Next Friday during the next INTERNET CONCERT you can listen to Ludwig van Beethoven’s overture “Zur Namensfeier” Op. 115 and Ignacy Jan Paderewski’s Piano Concerto in A minor, Op. 17 performed by Szymon Nehring and Poznan Philharmonic Orchestra led by maestro Marek Pijarowski.

We encourage you to read the introduction to the program of the concert held in Konzerthaus Berlin on the 23rd of October 2018.

Ludwig van Beethoven – overture “Zur Namensfeier” Op. 115 (dedicated to Prince Antoni Radziwiłł)

Ludwig van Beethoven completed his symphonic overture “Zur Namensfeier” in 1815. The subtitle refers to the feast of Saint Francis of Assisi, which fell on the name day of Franz the 1st, emperor of Austria (the 4th of October). Though the premiere performance was scheduled for October, the overture resounded for the first time on Christmas 1815. In the initial theme we can hear the motives from “ Ode to Joy” from the 9th Symphony, composed 9 years later. The musical piece was dedicated to the Polish Prince Antoni Radziwiłł, whose figure is worth recalling. He was a politician, musician, patron of artists, viceroy of the Grand Duchy of Poznan and was regarded as the most prominent representative of Polish-Prussian political orientation in the 19th century. He was sure that his kinship with the Prussian reigning House (in 1796 he married Frederica Dorothea Louise Hohenzollern, daughter of Augustus Ferdinand, who was the brother of Frederick II the Great – King of Prussia) would obligate him to active conciliation between the Poles and the Prussian authorities. His plans of the Poles taking the side of Prussia against Napoleon and of inducing Prince Józef Poniatowski to support Prussia and Russia in 1813 failed. Antoni Radziwiłł was also a composer, cellist, guitar player and singer, and his palace in Berlin served as a center of musical, literary and theatrical life. His circle of friends included Johann Wolfgang von Goethe, Ludwig van Beethoven and the parents of Felix Mendelssohn. In his hunting lodge in Antonin near Ostrów Wielkopolski he hosted Frédéric Chopin twice, who dedicated him his Trio in G minor for Piano, Violin and Cello. Whereas Felix Mendelssohn presented Radziwiłł his first piece. Radziwiłł also became a part of the History of Music – he was the first to write the music to “Faust” by Goethe, which was admired by Chopin himself.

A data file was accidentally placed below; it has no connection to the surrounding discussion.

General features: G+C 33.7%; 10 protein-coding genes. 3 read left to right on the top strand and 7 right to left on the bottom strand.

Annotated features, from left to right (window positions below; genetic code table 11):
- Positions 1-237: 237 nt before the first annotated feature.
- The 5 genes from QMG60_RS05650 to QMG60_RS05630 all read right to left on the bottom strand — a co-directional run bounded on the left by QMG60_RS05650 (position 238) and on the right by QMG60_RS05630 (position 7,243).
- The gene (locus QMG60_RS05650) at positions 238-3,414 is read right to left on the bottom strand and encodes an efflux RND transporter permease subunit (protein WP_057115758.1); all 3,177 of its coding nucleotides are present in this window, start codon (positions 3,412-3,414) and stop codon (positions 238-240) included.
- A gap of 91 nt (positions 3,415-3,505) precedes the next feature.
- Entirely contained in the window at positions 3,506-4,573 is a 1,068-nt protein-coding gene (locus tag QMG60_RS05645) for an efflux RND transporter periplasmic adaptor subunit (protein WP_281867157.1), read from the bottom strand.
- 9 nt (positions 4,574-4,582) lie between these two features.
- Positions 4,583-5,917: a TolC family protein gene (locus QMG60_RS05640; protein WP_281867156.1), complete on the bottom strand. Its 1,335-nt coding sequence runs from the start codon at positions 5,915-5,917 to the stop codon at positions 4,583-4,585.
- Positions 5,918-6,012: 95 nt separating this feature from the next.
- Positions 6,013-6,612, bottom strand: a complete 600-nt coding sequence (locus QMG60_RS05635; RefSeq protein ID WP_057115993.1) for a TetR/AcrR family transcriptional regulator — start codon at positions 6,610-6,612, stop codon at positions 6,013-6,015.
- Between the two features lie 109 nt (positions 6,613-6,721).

Ignacy Jan Paderewski – Piano Concerto in A minor, Op. 17

Piano Concerto in A minor, Op. 17 by Ignacy Jan Paderewski is one of the most popular pieces not only in the artistic output of the composer, but also in the Polish Piano literature. He composed the first excerpts of the piece in his twenties, and the whole Concert was written in six years in different places – Zakopane, Cracow, Vienna, Paris. The premiere performance took place in Vienna in the beginning of 1889, with the interpretation of the pianist Anetta Yesipova, the second one – a few weeks later in Warsaw. The piece is filled with beautiful melodic line, subtly expressed emotionality, clear texture and transparent structure, with an exposed virtuosity of solo piano part at the same time. The first movement, Allegro, has the sonata-allegro form, second, Romanza, refers to a song structure, while the final Allegro molto vivace features the form of rondo – the last movement closes with a festive chorale. Ignacy Jan Paderewski (1860-1941), in his time seen as the hope of Polish composition, mostly dealt with piano performances, as well as patriotic, social and political activity, working hard to regain Polish independence. He is remembered as a prominent artist and a statesman. Besides Piano Concerto, he also wrote Polish Fantasy for Piano and Orchestra, monumental Symphony in B minor “Polonia” (1907), Manru opera, songs for voice and piano and numerous piano works – the most famous are Minuet, Polish Dances, Variations and Fugue in A minor and Tatra Album.

Justyna Kroschel